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Barack’s Cool Pop

He spent months trying to find the right economic voice. And his steady, understated, optimistic populism arrived just in time.


Illustration by André Carrilho  

In presidential politics, nothing tells you more about a candidate’s strategy—and his campaign’s perception of his standing in the race—than his schedule. So it spoke volumes when, on the morning after the second debate between John McCain and Barack Obama, the Democratic nominee flew straight from Nashville to a rally in Indianapolis. As Senator Evan Bayh reminded the 21,000 Obamaphiles assembled on a drizzly weekday at the state fairgrounds, no Democrat has carried Indiana since 1964. George W. Bush trounced John Kerry there by a whopping 21 points. And yet most recent statewide polls show Obama running neck and neck with McCain. The Republican National Committee is pumping cash into Hoosier country to stave off an upset.

Obama took the stage and began his speech soberly, declaring that we’re now in the midst of a “full-blown global financial crisis.” But there was no containing the confidence clearly brimming within the hopemonger. Leaning in to the podium, he expanded on riffs he’d deployed the night before against McCain. Then he snapped off a couplet that you’ll likely soon be hearing ad nauseam: “Back in 1980, Ronald Reagan asked the electorate whether you were better off than you were four years ago. At the pace things are going right now, you’re going to have to ask whether you’re better off than you were four weeks ago!”

The implosion of the financial system has been to Obama’s incalculable political benefit—that much is beyond dispute. With an astonishing 59 percent of Americans (according to a poll last week by CNN/Opinion Research) now believing that a full-on depression is either very or somewhat likely, the election has shifted on its axis to an all-economy, all-the-time affair. This in itself would favor any Democrat with a pulse, let alone one running against McCain, whose performance during the crisis has redefined the term abysmal. Creepy as it sounds, you could argue that for Obama, the multi-market meltdown was the luckiest break imaginable.

If Obama wins, there will be those, no doubt, who put the victory down to just that: blind shithouse luck. Who will argue that without the financial crisis, McCain would have cleaned his clock. But the truth is that, as Don Rumsfeld might say, stuff happens in campaigns. The question is how the candidates react, who rises to the challenge and capitalizes on the chaos. That Obama turned the crisis to his advantage reflected his skills, his temperament, and the fact that he finally found both his footing and his voice on matters economic when he needed them most.

It’s about freaking time, you might say, and you’d be right. No small part of Obama’s difficulties in slaying Hillary Clinton in the Democratic nomination contest had to do with his feebleness on economics. Not that his policies (many of them) weren’t sensible and solid. But he presented no overarching theory of the case, no potent narrative that made sense of the tidal changes rippling through the economy and framed his prescriptions in that context as sensible, indeed indispensable. Nor did he connect on an emotional level with a great many working-class voters: All too often he came across as an empathy-free zone. In both of these respects, Obama seemed to have learned nothing from the example of Bill Clinton in 1992, from whose playbook he should have been furiously cribbing—or so some of us argued.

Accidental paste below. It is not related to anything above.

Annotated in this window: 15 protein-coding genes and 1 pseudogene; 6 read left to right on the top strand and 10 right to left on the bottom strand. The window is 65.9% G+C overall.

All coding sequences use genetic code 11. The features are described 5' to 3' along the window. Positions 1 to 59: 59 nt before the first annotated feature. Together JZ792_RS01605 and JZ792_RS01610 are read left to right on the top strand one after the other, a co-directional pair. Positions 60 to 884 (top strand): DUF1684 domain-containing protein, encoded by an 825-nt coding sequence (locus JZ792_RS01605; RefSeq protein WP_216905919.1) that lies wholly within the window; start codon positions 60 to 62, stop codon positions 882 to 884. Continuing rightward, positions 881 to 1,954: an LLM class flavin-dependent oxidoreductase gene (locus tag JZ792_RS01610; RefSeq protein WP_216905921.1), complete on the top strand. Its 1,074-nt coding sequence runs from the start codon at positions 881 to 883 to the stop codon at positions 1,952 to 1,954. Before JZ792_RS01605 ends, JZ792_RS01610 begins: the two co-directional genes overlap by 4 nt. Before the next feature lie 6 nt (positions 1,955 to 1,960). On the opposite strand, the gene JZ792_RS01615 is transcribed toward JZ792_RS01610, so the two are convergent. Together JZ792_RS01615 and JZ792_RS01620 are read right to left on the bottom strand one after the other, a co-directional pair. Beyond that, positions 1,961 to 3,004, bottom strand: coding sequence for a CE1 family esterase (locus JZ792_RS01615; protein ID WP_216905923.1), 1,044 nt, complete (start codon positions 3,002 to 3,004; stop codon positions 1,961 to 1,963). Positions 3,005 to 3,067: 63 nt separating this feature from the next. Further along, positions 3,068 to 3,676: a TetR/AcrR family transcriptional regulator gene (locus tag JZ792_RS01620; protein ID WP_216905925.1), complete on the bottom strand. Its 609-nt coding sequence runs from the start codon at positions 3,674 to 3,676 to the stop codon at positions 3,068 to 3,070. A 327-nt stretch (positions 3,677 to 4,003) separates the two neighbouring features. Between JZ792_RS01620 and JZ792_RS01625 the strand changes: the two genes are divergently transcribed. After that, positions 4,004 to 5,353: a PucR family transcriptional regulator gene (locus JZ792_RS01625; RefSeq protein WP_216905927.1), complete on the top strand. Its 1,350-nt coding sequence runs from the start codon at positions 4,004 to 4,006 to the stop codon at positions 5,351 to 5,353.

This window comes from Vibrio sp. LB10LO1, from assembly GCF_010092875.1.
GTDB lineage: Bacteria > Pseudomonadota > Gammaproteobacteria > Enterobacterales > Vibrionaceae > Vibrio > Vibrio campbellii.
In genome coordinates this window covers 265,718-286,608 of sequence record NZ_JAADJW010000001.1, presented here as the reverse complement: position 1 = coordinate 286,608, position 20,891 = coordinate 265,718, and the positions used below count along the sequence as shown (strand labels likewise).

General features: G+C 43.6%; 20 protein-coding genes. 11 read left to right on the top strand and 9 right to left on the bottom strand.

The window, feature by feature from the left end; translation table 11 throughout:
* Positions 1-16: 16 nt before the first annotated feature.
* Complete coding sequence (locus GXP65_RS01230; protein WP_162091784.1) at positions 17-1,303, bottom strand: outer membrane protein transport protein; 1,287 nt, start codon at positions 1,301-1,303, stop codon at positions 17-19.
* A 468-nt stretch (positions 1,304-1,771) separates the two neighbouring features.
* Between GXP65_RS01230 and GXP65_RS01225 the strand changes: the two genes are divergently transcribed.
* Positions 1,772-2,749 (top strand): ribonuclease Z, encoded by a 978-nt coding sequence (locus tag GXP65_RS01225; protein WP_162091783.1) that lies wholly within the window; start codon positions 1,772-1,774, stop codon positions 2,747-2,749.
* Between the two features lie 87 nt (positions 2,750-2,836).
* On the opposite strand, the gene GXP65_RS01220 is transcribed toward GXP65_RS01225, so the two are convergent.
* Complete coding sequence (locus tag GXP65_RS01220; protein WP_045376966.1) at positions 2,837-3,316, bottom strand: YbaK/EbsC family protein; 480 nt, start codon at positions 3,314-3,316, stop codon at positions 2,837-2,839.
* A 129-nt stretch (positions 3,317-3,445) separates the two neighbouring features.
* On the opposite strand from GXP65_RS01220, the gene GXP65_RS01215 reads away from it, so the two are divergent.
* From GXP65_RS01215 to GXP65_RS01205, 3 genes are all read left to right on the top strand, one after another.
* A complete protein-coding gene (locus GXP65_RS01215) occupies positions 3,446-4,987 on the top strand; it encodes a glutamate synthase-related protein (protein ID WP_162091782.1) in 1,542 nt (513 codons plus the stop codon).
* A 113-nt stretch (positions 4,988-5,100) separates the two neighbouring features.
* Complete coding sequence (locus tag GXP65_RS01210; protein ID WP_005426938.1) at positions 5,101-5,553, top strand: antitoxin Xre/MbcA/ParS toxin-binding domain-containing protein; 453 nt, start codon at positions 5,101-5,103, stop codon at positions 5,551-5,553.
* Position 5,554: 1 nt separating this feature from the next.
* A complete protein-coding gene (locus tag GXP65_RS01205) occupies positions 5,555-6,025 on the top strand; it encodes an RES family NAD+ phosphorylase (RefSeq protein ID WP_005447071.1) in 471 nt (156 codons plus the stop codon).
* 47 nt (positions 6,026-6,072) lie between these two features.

Others pushed Obama to embrace a full-throated, John Edwardsy brand of populism. But every time he tried to play that game—notably around the Ohio and Pennsylvania primaries, when he suddenly started trashing every free-trade deal in sight—it proved ineffective, mainly because he plainly didn’t believe a word he was saying. Hard-edged, hot-eyed populism, moreover, would have been politically risky for Obama in the general election anyway. “It’s a dangerous stance for any African-American candidate,” says Joe Trippi, the former top strategist to Edwards and Howard Dean. “You open yourself up to being caricatured as the angry black guy.”

But from the late spring into the summer, Obama began to fashion a softer, calmer, more discriminating form of populism better suited to his demeanor and his intellectual convictions. He didn’t attack Wall Street wholesale, but called for its reregulation. He didn’t assail big business wantonly, but went after industries whose behavior he found egregious (oil, insurance) and loudly opposed his rival’s plans for a massive cut in corporate tax rates. He trained his fire on lobbyists and other influence peddlers. And he found a way of weaving these ideas and broader populist themes convincingly into his rhetoric—as in his speech at the Democratic National Convention, when Obama said, “We measure the strength of our economy not by the number of billionaires we have or the profits of the Fortune 500, but by whether … the waitress who lives on tips can take a day off to look after a sick kid without losing her job—an economy that honors the dignity of work.”


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